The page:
To The Editor:
Re: “THROWDOWN THURSDAY: Is the Tide Turning Against Affirmative Action? ” Opinion, March 20.
Julius Kairey’s column is yet another distortion of the debate regarding affirmative action. First, Kairey and other opponents of affirmative action carry the burden of explaining why race comes under such high scrutiny when universities already base admissions on many other non-academic qualities such as gender, geography and legacy. Including race is a matter of consistency: It is affirmative action’s opponents who are “continuously injecting race into our politics,” not the other way around, as Kairey asserts.
Second, Kairey does not lend to the goal of diversity an appropriate level of legitimacy. In a Supreme Court case dealing with affirmative action this past summer, Brown, Cornell, Harvard, Dartmouth, the Massachusetts Institute of Technology and the University of Pennsylvania, along with more than 50 Fortune-100 companies, the Boston and New York State Bar Associations and even the National Association of Basketball Coaches filed briefs asking the Court to uphold affirmative action to maintain the “compelling state interest of diversity.”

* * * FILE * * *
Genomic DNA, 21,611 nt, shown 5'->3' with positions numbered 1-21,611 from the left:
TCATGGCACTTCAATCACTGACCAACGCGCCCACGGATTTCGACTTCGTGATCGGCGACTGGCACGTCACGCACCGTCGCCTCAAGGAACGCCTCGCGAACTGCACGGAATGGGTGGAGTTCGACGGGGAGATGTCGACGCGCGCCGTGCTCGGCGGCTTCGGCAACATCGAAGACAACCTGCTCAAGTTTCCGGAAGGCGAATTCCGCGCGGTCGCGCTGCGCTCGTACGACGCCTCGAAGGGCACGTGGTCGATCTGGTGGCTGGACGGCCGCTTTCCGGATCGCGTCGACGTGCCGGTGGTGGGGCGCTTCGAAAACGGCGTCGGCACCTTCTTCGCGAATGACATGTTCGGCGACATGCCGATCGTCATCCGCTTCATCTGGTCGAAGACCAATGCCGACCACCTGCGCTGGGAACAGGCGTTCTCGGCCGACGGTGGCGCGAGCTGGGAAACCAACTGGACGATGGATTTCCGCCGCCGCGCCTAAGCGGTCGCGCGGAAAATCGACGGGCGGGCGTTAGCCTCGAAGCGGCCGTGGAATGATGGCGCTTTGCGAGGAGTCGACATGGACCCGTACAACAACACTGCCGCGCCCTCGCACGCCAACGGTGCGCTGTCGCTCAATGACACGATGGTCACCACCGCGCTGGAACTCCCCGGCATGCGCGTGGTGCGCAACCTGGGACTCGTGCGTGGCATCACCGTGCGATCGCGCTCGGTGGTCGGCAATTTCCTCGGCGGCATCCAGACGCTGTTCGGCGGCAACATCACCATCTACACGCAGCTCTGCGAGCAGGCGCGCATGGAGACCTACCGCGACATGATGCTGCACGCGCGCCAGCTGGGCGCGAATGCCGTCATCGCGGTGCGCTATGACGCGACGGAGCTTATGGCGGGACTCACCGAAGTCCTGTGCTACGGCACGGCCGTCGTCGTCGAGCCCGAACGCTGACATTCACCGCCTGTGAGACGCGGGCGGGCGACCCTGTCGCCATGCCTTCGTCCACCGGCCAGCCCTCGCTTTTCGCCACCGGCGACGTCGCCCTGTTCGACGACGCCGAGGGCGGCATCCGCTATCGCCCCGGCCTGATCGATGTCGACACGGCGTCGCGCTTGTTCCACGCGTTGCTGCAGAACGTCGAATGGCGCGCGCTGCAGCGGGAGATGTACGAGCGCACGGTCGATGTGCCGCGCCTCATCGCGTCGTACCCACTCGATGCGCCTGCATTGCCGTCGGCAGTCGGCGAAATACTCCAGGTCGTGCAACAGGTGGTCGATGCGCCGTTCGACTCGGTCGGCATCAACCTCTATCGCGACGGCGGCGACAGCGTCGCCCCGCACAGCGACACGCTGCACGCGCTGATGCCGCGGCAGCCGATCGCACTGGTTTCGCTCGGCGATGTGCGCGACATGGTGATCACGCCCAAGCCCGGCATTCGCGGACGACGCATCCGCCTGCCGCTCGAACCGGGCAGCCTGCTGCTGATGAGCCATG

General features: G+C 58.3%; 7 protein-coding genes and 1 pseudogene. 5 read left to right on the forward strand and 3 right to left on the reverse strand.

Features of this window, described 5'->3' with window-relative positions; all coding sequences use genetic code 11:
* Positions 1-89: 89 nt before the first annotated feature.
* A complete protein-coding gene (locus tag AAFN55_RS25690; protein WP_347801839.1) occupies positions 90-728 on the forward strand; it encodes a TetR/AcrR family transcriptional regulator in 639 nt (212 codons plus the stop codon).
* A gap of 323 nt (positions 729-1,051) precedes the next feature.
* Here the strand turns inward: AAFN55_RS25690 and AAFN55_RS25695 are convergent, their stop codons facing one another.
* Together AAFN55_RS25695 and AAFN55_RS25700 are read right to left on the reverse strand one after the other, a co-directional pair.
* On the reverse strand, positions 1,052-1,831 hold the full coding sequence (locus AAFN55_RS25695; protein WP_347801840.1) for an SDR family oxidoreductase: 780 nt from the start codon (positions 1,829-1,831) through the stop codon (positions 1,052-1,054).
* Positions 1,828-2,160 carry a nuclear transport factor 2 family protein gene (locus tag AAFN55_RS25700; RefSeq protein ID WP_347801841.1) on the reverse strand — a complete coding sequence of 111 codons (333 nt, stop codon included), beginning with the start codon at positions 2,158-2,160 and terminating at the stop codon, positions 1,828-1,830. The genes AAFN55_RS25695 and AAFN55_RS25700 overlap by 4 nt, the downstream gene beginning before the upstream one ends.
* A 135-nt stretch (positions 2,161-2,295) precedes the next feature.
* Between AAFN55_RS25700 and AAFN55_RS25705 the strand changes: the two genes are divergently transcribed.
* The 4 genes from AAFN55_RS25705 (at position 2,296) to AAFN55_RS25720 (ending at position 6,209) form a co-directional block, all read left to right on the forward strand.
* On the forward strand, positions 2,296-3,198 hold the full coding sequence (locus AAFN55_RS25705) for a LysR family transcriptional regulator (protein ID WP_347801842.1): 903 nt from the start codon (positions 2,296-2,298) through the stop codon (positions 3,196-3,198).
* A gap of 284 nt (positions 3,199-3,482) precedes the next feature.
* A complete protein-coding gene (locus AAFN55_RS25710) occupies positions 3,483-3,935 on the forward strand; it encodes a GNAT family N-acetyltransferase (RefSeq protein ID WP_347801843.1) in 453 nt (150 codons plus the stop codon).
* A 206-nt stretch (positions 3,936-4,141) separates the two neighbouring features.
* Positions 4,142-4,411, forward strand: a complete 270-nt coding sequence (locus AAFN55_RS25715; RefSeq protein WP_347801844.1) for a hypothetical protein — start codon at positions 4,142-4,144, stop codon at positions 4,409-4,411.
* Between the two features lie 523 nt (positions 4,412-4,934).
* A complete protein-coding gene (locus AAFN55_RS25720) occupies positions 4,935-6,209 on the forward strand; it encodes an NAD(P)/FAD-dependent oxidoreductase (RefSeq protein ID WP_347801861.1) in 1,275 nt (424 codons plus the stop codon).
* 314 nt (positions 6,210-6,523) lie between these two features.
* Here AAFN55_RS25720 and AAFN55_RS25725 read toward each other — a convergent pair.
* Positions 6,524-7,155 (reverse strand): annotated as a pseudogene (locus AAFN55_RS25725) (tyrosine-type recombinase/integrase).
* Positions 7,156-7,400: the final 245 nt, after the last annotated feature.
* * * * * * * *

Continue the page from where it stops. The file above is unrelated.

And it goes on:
Moreover, in a current case before the Court regarding affirmative action in Michigan, the National Education Association, a three million member organization composed mostly of educators, argues that the benefits of diversity on campus include “cross-racial understanding, fostering more enlightening classroom discussion, promoting better learning outcomes and preparing students for an increasingly diverse workforce and society.”
The Supreme Court has recognized these realities three times throughout our history — in Regents of the University of California v. Bakke in 1978, Grutter v. Bolliger in 2003 and Fisher v. University of Texas at Austin in 2013. It’s time we stop undermining such a crucial American value, and instead lend it the respect it deserves.
Jess Coleman ’16